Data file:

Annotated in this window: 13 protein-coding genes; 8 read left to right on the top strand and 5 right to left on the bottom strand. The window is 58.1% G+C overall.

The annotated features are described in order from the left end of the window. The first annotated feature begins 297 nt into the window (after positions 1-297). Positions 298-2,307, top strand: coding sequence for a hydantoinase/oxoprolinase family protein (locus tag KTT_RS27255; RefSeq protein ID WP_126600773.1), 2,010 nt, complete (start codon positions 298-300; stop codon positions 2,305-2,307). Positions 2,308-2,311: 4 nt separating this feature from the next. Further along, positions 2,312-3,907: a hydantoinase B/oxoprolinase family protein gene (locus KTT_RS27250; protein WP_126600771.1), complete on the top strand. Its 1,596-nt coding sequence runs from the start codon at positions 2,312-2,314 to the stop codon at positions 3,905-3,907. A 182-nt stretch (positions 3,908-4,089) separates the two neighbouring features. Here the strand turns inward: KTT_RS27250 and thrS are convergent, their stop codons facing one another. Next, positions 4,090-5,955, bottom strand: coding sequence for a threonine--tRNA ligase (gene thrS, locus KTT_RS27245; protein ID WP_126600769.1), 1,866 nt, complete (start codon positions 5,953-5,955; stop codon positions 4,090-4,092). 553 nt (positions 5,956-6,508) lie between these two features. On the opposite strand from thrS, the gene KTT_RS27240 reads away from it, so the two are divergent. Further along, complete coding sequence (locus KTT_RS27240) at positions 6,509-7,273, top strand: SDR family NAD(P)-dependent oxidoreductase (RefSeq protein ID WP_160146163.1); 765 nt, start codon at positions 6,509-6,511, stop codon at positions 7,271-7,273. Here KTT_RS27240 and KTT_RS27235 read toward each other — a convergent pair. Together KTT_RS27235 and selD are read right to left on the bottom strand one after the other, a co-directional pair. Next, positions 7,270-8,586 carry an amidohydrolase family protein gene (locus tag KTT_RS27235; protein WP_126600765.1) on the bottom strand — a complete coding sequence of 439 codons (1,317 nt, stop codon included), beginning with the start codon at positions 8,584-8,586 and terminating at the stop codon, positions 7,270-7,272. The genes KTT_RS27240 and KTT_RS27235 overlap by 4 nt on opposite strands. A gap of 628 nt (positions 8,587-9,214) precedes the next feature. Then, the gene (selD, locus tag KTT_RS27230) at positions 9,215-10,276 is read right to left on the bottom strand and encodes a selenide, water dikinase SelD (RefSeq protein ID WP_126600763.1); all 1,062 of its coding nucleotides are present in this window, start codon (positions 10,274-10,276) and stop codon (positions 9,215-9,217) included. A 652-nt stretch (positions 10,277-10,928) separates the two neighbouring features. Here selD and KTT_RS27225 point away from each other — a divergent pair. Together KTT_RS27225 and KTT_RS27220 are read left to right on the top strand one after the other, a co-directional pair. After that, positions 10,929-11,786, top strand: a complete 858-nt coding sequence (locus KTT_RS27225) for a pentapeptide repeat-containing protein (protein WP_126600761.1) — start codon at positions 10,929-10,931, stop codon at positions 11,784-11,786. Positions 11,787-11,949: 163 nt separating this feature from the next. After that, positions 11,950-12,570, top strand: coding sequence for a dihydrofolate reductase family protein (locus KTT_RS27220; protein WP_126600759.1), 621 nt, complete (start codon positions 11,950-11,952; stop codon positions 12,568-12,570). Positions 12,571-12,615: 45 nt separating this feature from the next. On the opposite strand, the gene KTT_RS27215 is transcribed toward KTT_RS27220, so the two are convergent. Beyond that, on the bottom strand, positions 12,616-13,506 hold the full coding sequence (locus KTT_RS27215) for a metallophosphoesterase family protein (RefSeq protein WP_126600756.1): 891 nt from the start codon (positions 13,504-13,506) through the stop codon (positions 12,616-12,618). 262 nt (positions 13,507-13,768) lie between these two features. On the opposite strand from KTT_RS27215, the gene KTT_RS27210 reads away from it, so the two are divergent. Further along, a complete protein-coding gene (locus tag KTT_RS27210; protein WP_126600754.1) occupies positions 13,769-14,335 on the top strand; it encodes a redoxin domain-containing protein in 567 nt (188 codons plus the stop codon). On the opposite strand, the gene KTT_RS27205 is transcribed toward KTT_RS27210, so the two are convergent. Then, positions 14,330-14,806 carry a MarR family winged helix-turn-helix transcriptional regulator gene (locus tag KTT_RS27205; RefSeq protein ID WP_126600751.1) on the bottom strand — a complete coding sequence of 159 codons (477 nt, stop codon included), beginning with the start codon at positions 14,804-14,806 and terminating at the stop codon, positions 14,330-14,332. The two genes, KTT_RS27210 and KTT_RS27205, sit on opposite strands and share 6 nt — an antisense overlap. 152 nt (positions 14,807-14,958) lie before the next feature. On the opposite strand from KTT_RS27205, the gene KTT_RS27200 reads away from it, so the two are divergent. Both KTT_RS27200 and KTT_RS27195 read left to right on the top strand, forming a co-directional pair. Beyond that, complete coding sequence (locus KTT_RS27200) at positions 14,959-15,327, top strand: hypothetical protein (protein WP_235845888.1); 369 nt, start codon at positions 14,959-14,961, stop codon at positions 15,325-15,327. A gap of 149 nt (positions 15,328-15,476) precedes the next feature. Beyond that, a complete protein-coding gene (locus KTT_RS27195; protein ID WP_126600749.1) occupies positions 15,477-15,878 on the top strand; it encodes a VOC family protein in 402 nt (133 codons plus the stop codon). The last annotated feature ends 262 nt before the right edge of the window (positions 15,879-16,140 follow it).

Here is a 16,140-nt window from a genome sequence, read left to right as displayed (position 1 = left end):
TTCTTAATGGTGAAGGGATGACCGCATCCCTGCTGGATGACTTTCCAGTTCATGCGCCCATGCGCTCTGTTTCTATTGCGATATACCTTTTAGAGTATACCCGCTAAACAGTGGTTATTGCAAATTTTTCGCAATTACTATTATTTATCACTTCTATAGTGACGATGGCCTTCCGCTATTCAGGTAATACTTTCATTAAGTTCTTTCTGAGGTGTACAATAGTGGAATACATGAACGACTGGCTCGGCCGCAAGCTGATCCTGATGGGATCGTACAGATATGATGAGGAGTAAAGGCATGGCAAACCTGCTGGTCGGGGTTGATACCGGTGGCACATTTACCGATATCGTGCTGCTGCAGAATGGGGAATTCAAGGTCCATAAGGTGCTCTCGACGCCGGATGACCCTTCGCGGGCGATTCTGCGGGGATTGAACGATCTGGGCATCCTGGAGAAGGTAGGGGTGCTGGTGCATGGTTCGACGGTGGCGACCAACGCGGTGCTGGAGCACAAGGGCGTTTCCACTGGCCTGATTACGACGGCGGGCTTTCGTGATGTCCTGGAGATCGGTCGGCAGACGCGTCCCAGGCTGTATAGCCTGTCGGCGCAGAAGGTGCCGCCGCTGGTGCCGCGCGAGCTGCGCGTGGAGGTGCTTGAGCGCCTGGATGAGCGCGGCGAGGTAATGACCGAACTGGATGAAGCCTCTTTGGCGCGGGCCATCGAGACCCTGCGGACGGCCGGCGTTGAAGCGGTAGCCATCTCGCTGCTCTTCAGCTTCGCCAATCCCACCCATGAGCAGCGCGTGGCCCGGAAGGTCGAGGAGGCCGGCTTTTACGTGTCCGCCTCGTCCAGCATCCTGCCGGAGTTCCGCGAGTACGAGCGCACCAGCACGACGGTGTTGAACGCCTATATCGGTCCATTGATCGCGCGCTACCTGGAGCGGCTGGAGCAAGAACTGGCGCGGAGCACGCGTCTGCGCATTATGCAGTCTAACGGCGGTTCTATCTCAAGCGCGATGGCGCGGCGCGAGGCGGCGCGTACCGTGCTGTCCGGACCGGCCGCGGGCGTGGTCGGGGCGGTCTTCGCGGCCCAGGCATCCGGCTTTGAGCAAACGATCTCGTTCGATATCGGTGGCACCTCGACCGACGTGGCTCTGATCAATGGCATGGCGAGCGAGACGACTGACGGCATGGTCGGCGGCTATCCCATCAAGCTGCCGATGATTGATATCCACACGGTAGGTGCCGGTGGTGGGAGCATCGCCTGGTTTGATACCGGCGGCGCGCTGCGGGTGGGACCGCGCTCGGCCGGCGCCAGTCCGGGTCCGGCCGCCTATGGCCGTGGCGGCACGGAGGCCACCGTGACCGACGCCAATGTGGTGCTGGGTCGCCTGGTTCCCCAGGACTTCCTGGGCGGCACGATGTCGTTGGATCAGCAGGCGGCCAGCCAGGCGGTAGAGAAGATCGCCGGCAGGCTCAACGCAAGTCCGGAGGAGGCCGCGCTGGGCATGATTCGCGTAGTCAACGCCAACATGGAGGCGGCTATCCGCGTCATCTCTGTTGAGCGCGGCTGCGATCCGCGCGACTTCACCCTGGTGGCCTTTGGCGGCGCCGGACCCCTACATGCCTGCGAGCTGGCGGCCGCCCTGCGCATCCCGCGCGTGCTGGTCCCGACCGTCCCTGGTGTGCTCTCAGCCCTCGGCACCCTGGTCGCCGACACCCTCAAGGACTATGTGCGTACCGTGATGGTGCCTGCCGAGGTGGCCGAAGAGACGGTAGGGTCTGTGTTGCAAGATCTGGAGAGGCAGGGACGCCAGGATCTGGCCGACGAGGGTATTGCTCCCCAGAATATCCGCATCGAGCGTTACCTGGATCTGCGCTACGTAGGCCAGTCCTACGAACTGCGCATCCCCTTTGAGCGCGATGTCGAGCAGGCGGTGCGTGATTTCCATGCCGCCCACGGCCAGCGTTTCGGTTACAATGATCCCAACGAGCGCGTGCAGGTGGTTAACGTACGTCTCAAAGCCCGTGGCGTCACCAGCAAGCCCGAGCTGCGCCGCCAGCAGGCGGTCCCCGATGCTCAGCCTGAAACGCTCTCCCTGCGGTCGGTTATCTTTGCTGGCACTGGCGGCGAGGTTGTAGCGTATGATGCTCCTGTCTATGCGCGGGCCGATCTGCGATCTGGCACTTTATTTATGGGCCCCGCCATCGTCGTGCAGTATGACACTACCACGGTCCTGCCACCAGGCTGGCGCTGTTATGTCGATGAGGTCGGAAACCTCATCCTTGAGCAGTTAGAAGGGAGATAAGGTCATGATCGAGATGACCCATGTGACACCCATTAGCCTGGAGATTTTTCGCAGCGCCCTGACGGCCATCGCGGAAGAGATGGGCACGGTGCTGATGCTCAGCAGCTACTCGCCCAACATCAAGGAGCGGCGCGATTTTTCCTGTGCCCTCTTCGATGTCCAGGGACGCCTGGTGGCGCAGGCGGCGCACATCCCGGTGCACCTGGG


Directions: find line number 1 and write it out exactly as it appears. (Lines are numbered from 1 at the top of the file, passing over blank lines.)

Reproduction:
Annotated in this window: 13 protein-coding genes; 8 read left to right on the top strand and 5 right to left on the bottom strand. The window is 58.1% G+C overall.